50% of Britain’s scaleups expect to raise finance this year

This is despite the £15bn funding gap identified by the Scaleup Institute between what scaleups need for investment and what’s available

Half of the UK’s 30,000 plus scaleups expect to raise finance this year, either through debt or equity.

But 40 per cent of scaleups perceive that there is not enough capital available to meet their growth needs, according to a Scaleup Institute survey.

Last summer the Scaleup Institute identified a £15bn funding gap between what Britain’s fast-growth businesses need and what is actually available. Other countries have much greater pools of institutional finance going into the entrepreneurial economy.

>See also: UK scale-ups account for one third of all VC investment in Europe

In 2019 there were 33,445 scaleups in the UK, according to the Office for National Statistics. A scale up is defined as a business growing at 20 per cent increase in turnover or increase in employees over a three-year period.

These 30,000 plus scaleups had an average turnover of £32.6m each in 2019 compared with £29.5m in 2018.

And there are another 17,000 scale-ups in the pipeline, defined as business growing at 15 per cent or higher year on year.

>See also: Why the Midlands are an undercapitalised region for growth businesses

In 2019, these 33,445 scaleups generated £1.1trn for the UK economy, a 10 per cent increase year on year, and accounted for 50 per cent of total SMEE turnover (£2.2trn generated by 5.9m SMEs).

As to the main barriers facing scaleups, founders have told the Scaleup Institute that the five key challenges as:

  • Access to UK and international markets, getting the right procurement opportunities and corporate relationships (74 per cent)
  • Access to long-term growth capital, whether it’s debt or equity (47 per cent)
  • Access to skilled talent, both junior employees but also at board level, the right non-executive directors (46 per cent)
  • Infrastructure (19 per cent)
  • Leadership development (18 per cent)

Irene Graham, CEO of the Scaleup Institute, said: “Historically access to talent was always seen as the number one issue for scaleups but now access to markets is dialling up as the most pressing concern.”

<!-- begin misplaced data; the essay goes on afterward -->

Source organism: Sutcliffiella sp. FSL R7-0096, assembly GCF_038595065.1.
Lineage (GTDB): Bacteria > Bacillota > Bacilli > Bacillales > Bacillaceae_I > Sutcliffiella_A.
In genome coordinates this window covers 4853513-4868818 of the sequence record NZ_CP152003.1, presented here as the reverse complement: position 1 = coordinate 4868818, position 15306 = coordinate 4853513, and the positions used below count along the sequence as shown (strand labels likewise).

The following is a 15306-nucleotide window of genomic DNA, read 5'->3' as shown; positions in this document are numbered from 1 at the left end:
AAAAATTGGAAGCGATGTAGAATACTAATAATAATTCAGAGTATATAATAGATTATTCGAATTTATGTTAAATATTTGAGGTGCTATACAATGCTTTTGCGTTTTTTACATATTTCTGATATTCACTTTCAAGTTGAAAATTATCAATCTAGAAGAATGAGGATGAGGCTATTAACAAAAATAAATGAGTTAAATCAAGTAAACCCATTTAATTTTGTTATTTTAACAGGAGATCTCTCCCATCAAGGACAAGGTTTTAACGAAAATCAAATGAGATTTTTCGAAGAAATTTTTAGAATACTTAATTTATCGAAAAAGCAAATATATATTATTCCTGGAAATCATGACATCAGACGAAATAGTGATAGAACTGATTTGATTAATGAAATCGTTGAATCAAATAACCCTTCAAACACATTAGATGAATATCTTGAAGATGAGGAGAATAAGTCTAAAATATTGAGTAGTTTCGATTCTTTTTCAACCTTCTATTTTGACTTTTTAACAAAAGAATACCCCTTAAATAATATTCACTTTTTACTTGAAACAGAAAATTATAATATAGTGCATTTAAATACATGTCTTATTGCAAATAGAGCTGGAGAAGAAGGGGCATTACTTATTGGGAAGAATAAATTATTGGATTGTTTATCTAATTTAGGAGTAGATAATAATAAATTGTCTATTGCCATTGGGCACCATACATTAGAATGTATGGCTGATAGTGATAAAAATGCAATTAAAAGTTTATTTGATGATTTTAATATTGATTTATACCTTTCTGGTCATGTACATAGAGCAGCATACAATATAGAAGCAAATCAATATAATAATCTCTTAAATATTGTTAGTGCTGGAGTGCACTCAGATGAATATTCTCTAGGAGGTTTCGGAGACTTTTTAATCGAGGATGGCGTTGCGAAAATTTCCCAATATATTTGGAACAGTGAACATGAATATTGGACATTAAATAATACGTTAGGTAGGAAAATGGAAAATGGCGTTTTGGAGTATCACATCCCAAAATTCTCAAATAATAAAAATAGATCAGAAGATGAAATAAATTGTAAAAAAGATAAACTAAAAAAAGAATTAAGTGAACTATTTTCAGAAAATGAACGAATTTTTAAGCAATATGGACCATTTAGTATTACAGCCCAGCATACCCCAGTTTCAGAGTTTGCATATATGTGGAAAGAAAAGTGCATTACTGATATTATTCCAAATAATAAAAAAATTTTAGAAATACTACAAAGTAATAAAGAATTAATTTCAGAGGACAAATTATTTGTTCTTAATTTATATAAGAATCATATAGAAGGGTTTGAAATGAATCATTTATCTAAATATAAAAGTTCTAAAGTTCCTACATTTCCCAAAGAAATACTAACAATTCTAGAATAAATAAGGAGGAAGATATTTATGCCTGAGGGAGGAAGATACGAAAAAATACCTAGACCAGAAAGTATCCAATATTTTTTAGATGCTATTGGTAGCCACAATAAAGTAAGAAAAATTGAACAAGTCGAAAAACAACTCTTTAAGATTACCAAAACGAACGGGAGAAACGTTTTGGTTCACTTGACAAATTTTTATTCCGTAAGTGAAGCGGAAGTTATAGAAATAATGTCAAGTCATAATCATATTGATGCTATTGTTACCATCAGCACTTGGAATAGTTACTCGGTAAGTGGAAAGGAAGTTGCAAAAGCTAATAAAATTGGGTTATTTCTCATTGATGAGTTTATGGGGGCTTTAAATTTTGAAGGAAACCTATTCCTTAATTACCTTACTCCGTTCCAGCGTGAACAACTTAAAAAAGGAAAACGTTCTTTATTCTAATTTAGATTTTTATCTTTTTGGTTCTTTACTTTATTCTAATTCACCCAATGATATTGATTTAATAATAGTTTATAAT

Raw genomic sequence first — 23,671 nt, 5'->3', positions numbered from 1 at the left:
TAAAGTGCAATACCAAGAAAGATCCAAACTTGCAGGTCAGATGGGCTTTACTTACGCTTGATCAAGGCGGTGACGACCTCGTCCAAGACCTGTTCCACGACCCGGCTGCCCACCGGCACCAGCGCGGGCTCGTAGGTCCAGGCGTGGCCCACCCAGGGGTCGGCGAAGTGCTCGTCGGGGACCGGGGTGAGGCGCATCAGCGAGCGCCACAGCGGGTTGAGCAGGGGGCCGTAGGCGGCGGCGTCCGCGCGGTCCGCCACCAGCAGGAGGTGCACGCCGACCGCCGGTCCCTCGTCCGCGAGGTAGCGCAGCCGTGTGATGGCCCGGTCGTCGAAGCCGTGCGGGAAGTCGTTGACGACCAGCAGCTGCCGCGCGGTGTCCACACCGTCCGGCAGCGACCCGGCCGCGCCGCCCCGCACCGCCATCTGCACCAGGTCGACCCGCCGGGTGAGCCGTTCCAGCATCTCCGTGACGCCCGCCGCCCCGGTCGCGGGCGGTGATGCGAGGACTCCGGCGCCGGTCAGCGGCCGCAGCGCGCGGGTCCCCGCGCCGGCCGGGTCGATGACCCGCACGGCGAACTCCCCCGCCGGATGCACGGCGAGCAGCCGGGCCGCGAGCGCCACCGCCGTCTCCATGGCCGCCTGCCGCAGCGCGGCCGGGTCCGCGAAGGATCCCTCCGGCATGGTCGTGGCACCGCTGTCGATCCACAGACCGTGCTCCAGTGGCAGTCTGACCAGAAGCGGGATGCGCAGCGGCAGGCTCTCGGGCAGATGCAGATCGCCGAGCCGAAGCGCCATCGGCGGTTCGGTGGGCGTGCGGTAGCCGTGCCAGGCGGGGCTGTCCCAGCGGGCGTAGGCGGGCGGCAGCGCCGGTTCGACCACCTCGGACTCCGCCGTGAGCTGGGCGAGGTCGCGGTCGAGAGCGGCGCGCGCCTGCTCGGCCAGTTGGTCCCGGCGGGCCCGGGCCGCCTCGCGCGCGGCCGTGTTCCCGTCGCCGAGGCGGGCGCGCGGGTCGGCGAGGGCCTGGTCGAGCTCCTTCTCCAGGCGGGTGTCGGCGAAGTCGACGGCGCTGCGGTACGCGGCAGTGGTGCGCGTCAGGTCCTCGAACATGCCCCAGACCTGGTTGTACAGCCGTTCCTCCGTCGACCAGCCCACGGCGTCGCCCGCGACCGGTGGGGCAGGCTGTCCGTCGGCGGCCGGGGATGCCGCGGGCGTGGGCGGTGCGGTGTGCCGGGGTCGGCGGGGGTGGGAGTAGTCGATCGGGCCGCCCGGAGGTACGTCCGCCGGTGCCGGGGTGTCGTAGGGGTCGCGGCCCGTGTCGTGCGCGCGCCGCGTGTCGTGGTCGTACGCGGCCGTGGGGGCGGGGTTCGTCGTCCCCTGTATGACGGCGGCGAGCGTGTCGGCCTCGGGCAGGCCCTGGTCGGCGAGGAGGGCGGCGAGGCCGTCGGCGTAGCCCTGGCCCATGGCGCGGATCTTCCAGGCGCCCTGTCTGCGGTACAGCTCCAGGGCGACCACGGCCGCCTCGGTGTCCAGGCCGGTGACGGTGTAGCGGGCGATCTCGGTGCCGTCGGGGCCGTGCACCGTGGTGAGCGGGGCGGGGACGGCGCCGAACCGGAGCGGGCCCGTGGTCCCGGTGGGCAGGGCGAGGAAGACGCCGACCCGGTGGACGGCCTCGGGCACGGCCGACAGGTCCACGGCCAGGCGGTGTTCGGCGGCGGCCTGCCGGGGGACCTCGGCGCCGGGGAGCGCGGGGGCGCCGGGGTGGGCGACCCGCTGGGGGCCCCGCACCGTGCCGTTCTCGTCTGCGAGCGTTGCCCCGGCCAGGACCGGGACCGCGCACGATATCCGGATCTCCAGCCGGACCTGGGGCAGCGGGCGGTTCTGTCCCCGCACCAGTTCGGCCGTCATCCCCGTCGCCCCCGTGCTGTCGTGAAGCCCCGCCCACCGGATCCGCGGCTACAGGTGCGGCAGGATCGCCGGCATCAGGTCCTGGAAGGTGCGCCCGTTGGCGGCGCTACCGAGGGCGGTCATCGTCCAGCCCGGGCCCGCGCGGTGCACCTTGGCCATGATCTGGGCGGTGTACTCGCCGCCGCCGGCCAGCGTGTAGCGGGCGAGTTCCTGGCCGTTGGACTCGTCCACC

To address this, Scaleup Institute this month unveiled three new initiatives.

First, it has created 14 Scaleup Peer Networks across the UK in partnership with Innovate UK, connecting 200 founders, managing directors and CEOs of scaling businesses to bounce ideas off each other.

Graham said: “It’s regionally structured to give scaleups access to fellow peers working within Innovate UK at the local level with access to finance and mentors. It’s about getting connected to talent and capital. Many of our scaleups want to engage more with the opportunities the innovation agency provides.”

Second, starting this month, it is hosting a series of seminars and education events for scaleup business leaders and their professional advisers to raise awareness and understanding of all the finance options available to scaleups in partnership with British Business Bank.

Third, it has launched Invest in Creative, an education platform to showcase the opportunities for investing in the UK creative industries, in partnership with angel investor association UKBAA.

Graham was speaking off the back of a successful Scaleup Week virtual event, with 13,000 people taking part in the weeklong series of seminars and events. Speakers included business secretary Kwasi Kwarteng, small business minister Paul Scully and scaleup champion Sherry Coutu.

Graham is buoyed by the government at least making the right noises when it comes to supporting British scaleups.

Addressing Scaleup Week, prime minister Boris Johnson said with typical Johnsonian gusto, “too often we politicians have overlooked the crucial jam in our entrepreneurial sandwich. The tens of thousands of small and medium-sized businesses that are well established and growing fast. It’s among these scaleups that the magic happens … when you scaleup we all level up”.

In the Budget, chancellor Rishi Sunak announced that the UK will introduce an “elite, points-based” visa, including a “scale-up” stream, enabling those with a job offer from a recognised UK scale-up to be fast-tracked by March 2022.

The Scaleup Week initiative was part of Scaleup Institute’s ongoing mission to educate and inform the scaleup community – what Graham calls “knowledge asymmetries”.

Graham said: “We know it’s difficult as a founder navigating what’s available at a national or local level. But there’s a lot more localised and national support for scaleups available that we identify through our support finder along with more specific programmes.”

Further reading

City of London to reinvent itself as technology start-up hub